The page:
Wills, Trusts & Estates Prof Blog

Editor: Gerry W. Beyer
Texas Tech Univ. School of Law

Thursday, June 23, 2016

Inmate Will Not Share in Prince's $300 Million Estate

Prince33The judge overseeing Prince’s estate is not allowing cameras in an upcoming hearing to determine possible heir claims. According to the law, the media and public may also be banned from the hearing if the court pursues specific paternity matters. We now know, however, that Carlin Williams, an inmate serving eight years for unlawful transportation of a firearm, is not a potential heir after a DNA test came back with a 0% chance of relation. The prisoner will not share in any of Prince’s $300 million estate as paternity questions continue to arise. 

See Prince Is Not the Father of Man Serving Time in Prison According to DNA Results that Bar the Convicted Felon from Inheriting Any Part of $300 Million Estate, Daily Mail, June 22, 2016.

June 23, 2016 in Current Events, Estate Planning - Generally, Intestate Succession, Music, New Cases | Permalink | Comments (0)

Michael Jackson's Estate Attempts to Shut Down Media Buzz on Recently Released Police Reports

Michael jacksonMichael Jackson’s estate attempted to shut down the media buzz surrounding a 2003 police report that was released detailing the singer’s pornography collection. The estate worries that this hype is undermining the upcoming anniversary of Jackson’s death. Photos of the investigation into child sexual assault were also released but quickly taken down. The police records, however, reveal Jackson’s alleged pornography collection; however, these records seem to be mixed with misguided information from the Internet.

See Michael Jackson’s Estate Fights Back at Report Detailing Singer’s Creepy Porn Stash, Fox News, June 22, 2016.

June 23, 2016 in Current Events, Music | Permalink | Comments (0)

Wednesday, June 22, 2016

The Academy Looks to Stop the Sale of Whitney Houston's Emmy Award

Whitney houston emmyEmmy executives are trying to block the sale of Whitney Houston’s 1986 Emmy award, claiming that all winners sign an agreement that requires heirs to release the award back to the Academy in memory of the recipient. Whitney’s estate is trying to sell the award through Heritage Auctions, who has demanded proof of Whitney’s signature on that agreement. Heritage expects to sell the award for upwards of $10,000.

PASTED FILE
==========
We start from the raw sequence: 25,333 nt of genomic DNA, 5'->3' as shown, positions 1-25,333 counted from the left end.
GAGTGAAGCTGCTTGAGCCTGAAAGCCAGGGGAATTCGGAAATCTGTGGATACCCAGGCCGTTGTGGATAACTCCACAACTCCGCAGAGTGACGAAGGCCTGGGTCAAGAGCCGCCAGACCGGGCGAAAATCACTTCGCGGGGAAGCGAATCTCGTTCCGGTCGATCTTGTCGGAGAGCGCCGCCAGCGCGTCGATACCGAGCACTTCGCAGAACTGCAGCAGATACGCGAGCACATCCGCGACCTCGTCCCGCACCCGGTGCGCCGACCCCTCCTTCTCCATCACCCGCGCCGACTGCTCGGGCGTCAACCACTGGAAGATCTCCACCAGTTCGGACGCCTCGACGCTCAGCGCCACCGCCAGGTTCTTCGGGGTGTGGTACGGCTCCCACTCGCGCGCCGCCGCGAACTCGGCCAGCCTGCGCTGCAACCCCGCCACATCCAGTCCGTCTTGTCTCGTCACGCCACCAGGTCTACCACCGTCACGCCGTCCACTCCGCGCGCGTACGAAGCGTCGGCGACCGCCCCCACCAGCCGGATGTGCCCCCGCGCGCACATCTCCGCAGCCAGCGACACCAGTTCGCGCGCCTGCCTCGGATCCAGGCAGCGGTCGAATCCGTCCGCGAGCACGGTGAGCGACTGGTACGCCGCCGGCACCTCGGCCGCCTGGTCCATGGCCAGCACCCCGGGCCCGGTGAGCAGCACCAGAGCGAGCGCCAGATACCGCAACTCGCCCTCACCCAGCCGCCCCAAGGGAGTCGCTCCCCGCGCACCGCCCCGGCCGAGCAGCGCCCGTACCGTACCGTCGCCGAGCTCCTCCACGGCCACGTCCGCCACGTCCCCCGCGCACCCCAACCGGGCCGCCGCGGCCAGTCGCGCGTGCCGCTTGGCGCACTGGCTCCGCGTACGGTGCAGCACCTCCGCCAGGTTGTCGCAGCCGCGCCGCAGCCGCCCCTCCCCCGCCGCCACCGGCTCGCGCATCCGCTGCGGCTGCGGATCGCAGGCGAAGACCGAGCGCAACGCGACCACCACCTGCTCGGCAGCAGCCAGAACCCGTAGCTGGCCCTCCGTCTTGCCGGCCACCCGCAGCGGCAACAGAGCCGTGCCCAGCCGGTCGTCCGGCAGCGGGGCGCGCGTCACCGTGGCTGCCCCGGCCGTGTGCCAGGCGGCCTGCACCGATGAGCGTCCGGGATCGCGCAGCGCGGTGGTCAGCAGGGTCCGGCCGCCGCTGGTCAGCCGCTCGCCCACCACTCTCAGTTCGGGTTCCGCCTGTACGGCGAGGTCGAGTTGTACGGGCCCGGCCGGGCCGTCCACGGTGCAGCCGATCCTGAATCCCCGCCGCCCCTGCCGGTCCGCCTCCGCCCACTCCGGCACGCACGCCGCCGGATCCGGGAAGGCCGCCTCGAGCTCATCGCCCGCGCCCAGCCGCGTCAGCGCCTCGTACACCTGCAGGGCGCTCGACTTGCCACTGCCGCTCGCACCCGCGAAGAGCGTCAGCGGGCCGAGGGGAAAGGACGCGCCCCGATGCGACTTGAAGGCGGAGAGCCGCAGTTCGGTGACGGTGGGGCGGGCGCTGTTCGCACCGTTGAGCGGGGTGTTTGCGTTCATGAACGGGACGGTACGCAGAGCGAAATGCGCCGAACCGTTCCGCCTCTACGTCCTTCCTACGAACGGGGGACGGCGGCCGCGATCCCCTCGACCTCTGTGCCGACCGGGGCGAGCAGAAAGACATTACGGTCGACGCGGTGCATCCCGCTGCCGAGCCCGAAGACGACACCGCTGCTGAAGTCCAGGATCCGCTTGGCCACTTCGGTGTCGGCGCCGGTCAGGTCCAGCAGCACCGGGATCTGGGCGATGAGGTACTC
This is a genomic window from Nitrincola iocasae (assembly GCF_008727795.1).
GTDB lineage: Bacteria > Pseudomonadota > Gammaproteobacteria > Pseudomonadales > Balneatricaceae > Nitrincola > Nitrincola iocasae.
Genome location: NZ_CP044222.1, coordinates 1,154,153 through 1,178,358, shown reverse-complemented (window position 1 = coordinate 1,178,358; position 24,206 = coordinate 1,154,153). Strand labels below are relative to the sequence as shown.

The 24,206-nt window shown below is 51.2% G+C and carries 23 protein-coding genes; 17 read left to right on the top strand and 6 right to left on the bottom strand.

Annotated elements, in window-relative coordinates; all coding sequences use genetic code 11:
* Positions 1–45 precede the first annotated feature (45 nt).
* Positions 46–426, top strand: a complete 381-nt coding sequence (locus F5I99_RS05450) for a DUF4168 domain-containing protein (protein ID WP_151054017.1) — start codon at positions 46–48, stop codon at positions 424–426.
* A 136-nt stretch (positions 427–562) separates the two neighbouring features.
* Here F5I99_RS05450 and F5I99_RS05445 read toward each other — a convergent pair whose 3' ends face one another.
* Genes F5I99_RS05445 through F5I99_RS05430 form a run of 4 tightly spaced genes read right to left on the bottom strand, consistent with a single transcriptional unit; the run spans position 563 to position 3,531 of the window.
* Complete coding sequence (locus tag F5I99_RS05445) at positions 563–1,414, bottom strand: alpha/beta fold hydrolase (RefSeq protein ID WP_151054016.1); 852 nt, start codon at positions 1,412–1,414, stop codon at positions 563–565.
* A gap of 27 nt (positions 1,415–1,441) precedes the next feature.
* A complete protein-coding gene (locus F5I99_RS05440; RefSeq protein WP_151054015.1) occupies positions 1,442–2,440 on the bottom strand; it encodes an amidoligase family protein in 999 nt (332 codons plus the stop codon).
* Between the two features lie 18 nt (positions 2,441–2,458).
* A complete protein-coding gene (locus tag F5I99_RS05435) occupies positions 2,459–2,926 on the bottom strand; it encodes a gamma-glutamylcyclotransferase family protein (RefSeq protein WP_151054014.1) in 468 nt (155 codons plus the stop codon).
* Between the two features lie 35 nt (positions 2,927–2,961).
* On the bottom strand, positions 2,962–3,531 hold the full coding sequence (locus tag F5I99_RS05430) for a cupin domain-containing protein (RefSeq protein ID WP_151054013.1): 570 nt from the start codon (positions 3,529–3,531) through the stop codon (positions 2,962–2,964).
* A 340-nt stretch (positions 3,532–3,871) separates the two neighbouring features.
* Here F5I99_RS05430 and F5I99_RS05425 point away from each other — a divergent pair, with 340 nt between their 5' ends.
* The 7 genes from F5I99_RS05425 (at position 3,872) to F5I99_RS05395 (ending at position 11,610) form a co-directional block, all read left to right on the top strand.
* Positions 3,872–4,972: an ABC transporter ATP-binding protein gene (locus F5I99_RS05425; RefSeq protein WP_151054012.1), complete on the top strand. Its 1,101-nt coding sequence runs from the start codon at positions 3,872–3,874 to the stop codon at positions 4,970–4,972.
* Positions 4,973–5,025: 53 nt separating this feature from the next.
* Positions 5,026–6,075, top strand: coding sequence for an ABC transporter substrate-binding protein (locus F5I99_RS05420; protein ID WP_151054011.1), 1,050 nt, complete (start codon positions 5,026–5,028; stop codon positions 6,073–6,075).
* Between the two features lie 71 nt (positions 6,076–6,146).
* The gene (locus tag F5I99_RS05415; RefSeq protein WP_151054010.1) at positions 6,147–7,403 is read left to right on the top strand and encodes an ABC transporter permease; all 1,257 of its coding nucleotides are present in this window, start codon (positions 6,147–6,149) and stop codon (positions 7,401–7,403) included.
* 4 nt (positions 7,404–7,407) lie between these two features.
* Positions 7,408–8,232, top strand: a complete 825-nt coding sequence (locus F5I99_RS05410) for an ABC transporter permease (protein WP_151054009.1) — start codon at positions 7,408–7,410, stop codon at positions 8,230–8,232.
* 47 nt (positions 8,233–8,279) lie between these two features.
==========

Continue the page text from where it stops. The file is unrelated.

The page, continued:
See Whitney Houston Emmy Battle Heading for Court, TMZ, June 22, 2016.

June 22, 2016 in Current Events, Estate Planning - Generally, Music, New Cases | Permalink | Comments (0)

Texas Court Finds No Informal Fiduciary Relationship

Caregiver beneficiaryIn Garrett v. First State Bank of Central Texas, a Texas court of appeals decided on a dispute over the ownership of a decedent’s account. The decedent’s estate and caregiver both claimed the account proceeds. The caregiver was a signatory on the decedent’s money market account, and she claimed that the decedent had expressed his wishes for the account to pass to her upon his death. The trial court, however, ruled that her signature did not make her the beneficiary of the account rather just a signatory to pay bills. The court of appeals affirmed the trials court’s finding because often Texas courts are hesitant to find informal fiduciary relationships.

See J. Michael Young, Garrett v. First State Bank of Central Texas: No Informal Fiduciary Relationship, Texas Probate Litigation, June 20, 2016.

Special thanks to Jim Hillhouse (Professional Legal Marketing (PLM, Inc.)) for bringing this article to my attention.

June 22, 2016 in Current Events, Estate Administration, Estate Planning - Generally, New Cases | Permalink | Comments (0)

Update on What Percentage of Americans Have Out-of-Date Wills

Old willA survey by USLegalWills.com has concluded that 72% of Americans do not have an up-to-date will. This percentage in years past has been under-reported, and now, the current data derives from 63% of Americans not having a will, a previously reported statistic, and 9% of Americans having an out-of-date will, a newly published statistic. The 9% have wills that were written before their major life events, like getting married or having children. Particularly, one in four senior citizens has an out-of-date will, which is the highest ratio across age groups, but they are also most likely to have an up-to-date will.

See US Survey Reveals that 72% of Americans Do Not Have an Up-to-Date Will, ABCNewswire, June 21, 2016.

Special thanks to Matthew Fernandez for bringing this Article to my attention.

June 22, 2016 in Current Events, Estate Planning - Generally, Wills | Permalink | Comments (0)

Tuesday, June 21, 2016

Portability and QTIP Election Do Not Produce Date-of-Death Basis on Death of Surviving Spouse

QTIP electionA recent private letter ruling concludes that portability and qualified terminable interest property (QTIP) election at the death of a first spouse would not produce a date-of-death basis for the death of the surviving spouse. An unnecessary QTIP election is void when an estate makes the election in trust for the benefit of a surviving spouse. This marital deduction is not allowed to reduce the estate tax liability at death because, as concluded, it was unnecessary. Ultimately, this will deny the date-of-death basis at the death of the surviving spouse. 

See Rodney L. Goodwin, IRS Rules No Date-of-Death Basis on Death of Surviving Spouse, Wealth Management, June 20, 2016.

Special thanks to Jim Hillhouse (Professional Legal Marketing (PLM, Inc.)) for bringing this article to my attention.

June 21, 2016 in Current Events, Estate Planning - Generally, Estate Tax, Generation-Skipping Transfer Tax | Permalink | Comments (0)